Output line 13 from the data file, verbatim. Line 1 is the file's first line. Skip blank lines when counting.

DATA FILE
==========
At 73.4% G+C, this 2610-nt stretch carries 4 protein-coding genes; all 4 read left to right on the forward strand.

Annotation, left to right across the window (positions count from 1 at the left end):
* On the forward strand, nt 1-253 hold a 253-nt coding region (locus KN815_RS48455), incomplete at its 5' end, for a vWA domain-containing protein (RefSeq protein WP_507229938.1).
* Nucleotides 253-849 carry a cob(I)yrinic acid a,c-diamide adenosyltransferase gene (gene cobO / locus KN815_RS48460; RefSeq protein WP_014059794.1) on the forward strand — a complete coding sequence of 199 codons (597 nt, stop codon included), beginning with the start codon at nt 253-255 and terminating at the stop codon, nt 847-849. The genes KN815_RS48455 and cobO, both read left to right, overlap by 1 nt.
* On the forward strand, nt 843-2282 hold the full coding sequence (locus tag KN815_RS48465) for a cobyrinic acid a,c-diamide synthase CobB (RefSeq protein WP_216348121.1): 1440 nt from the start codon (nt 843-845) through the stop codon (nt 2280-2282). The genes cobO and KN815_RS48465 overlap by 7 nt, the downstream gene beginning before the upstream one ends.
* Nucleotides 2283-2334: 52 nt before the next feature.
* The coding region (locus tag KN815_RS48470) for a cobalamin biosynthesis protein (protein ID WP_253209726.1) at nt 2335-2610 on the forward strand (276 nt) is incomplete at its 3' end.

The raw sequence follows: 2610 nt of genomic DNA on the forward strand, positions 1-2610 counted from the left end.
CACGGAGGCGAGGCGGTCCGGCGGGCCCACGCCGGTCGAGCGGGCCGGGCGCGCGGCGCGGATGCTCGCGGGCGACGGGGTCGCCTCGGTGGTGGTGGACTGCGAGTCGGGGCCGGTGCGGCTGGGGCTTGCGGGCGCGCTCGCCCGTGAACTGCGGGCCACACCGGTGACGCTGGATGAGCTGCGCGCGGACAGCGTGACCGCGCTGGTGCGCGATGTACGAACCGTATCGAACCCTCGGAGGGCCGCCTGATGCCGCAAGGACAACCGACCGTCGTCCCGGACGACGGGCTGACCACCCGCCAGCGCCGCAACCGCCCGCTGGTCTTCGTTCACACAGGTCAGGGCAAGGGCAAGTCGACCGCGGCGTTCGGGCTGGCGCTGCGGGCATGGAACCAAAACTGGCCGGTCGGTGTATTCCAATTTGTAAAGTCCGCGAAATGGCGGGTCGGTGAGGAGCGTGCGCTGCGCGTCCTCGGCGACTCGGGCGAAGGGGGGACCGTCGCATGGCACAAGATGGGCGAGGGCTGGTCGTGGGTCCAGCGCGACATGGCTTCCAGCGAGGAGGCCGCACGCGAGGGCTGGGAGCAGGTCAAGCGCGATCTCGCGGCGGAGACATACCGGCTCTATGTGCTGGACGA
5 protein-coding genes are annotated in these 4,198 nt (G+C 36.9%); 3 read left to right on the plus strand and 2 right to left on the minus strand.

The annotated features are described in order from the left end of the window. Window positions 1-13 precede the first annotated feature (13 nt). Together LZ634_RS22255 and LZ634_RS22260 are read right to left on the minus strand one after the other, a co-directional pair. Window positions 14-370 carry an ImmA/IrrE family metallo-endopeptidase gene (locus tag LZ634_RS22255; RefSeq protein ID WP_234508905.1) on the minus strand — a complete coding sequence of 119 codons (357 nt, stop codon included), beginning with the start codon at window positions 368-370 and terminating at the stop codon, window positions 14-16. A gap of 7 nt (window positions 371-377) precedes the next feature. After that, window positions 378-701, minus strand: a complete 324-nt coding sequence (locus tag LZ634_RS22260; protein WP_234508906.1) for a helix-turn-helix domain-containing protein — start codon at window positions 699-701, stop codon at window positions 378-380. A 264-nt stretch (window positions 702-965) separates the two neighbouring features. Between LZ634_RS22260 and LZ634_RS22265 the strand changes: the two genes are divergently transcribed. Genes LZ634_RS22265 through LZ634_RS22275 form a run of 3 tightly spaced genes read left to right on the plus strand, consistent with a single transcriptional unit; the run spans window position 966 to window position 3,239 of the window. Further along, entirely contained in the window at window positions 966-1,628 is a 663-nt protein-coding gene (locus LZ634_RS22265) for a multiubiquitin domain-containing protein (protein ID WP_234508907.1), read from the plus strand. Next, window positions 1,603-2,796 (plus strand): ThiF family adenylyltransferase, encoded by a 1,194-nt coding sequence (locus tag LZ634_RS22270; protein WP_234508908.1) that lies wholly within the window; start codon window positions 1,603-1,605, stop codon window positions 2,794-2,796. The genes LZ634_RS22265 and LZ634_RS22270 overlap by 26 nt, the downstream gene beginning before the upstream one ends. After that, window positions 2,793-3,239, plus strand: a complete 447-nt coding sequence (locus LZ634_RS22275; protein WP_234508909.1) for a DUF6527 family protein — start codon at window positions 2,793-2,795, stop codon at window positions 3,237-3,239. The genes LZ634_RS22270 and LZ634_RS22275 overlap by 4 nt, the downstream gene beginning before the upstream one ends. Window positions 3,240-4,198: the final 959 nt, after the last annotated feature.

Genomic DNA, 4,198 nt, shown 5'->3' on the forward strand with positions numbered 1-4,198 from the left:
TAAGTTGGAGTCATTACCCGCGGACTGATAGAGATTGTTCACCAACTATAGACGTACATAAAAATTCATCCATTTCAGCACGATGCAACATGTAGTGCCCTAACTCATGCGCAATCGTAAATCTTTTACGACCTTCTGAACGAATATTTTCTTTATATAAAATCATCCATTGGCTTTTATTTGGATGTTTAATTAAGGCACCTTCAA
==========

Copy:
TAAGTTGGAGTCATTACCCGCGGACTGATAGAGATTGTTCACCAACTATAGACGTACATAAAAATTCATCCATTTCAGCACGATGCAACATGTAGTGCCCTAACTCATGCGCAATCGTAAATCTTTTACGACCTTCTGAACGAATATTTTCTTTATATAAAATCATCCATTGGCTTTTATTTGGATGTTTAATTAAGGCACCTTCAA